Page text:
September 11, 2018 Volume 14 Issue 34

Electrical/Electronic News & Products

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First explosion-proof stackable multi-turn encoder

Sensata Technologies has introduced the first explosion-proof stackable multi-turn encoder, an ideal position sensing solution for oil and gas applications such as drawworks, top drives, and pipe-handling equipment where working conditions are extreme. The new encoder, BEI Sensors' model MAAX, is ATEX and IECEx certified to operate in explosive environments and features a Profibus output in a unique, stackable package. CANopen and SSI outputs are also available. The MAAX provides up to 16 bits of resolution as well as up to 16 bits of turns by mechanical counting. This workhorse product operates directly in Zone 1 environments without the need for an accompanying Intrinsic Safety barrier.
Learn more.


DuPont announces newest in-mold electronics inks

DuPont Electronics and Imaging is launching its second generation of In-Mold Electronic (IME) materials with key advancements in its electrically conductive adhesive, protection encapsulant, and crossover dielectric. IME technology enables functions such as touch controls and lighting to be directly embedded inside plastic parts by printing circuits onto plastic sheets, which are then thermoformed and injection molded. This allows product engineers to reduce weight and cost while increasing design aesthetics and functionality in everything from car dashboards to home appliances, using fewer parts and manufacturing steps.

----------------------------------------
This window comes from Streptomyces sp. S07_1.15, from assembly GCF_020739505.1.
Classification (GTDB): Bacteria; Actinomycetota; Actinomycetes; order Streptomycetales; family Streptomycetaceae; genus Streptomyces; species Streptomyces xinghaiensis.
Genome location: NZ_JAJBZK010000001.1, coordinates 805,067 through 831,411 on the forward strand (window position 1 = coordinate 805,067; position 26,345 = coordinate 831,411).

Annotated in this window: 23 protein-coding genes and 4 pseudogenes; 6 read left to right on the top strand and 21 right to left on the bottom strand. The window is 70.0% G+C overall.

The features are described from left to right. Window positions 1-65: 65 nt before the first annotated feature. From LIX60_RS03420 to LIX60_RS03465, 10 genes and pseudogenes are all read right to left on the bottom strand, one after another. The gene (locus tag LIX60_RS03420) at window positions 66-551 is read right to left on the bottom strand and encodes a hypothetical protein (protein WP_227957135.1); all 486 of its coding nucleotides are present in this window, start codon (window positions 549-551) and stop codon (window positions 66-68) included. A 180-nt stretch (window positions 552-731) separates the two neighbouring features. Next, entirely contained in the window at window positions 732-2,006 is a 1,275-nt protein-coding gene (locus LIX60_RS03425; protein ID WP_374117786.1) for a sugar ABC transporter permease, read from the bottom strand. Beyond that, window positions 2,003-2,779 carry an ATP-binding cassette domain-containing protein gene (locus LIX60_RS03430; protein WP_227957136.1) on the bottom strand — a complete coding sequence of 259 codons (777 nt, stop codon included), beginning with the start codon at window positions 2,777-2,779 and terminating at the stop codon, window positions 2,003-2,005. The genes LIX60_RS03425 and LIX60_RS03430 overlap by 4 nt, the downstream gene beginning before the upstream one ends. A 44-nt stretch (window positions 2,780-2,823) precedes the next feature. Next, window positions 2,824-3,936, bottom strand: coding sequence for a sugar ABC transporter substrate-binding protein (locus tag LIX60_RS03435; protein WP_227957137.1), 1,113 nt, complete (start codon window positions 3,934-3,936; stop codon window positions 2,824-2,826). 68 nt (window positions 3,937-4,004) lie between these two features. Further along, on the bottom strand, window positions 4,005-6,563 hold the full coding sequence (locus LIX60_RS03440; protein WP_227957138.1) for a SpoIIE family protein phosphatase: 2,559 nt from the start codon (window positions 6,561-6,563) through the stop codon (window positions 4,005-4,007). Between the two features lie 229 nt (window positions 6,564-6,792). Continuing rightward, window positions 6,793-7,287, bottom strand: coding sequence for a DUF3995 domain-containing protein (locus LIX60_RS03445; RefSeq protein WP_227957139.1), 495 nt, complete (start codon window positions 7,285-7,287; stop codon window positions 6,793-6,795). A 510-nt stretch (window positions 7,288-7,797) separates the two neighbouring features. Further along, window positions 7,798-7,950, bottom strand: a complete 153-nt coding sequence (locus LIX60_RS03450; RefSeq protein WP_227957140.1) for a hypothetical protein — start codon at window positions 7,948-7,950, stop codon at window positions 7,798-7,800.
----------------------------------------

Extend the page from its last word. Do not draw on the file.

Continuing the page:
Learn more about the latest materials.
Go to the DuPont In-Mold Electronic Technology website.


Through-beam object-detecting fork sensors

Fork sensors (slot sensors) from Automation-Direct are U- or L-shaped through-beam object-detecting sensors that have the transmitter and receiver built into the opposing "fork" arms of the sensor housing. New PS series fork sensor additions include harsh-duty U-frame sensors for food applications, L-frame or angled fork sensors for unique mounting situations, and fork sensors for liquid detection. Depending on the model, PS series fork sensors are available in visible red, infrared, and laser lighting and in sensing ranges from 5 mm to 220 mm.
Learn more.


Application Note: Cooling for automotive applications

Advances in automotive technologies such as smart headlights, autonomous systems for collision avoidance, and infotainment systems require enhanced thermal protection of critical electronics to ensure optimized performance. Packing more functionality into smaller footprints has increased the heat flux density and thermal challenges in automotive electronics. Designing active cooling systems will provide a thermal management solution needed to operate each sensitive device within its temperature range and optimize its performance. Get this in-depth application note from Laird Thermal Systems.
Read the app note (no registration required).


Collect and understand vibration condition data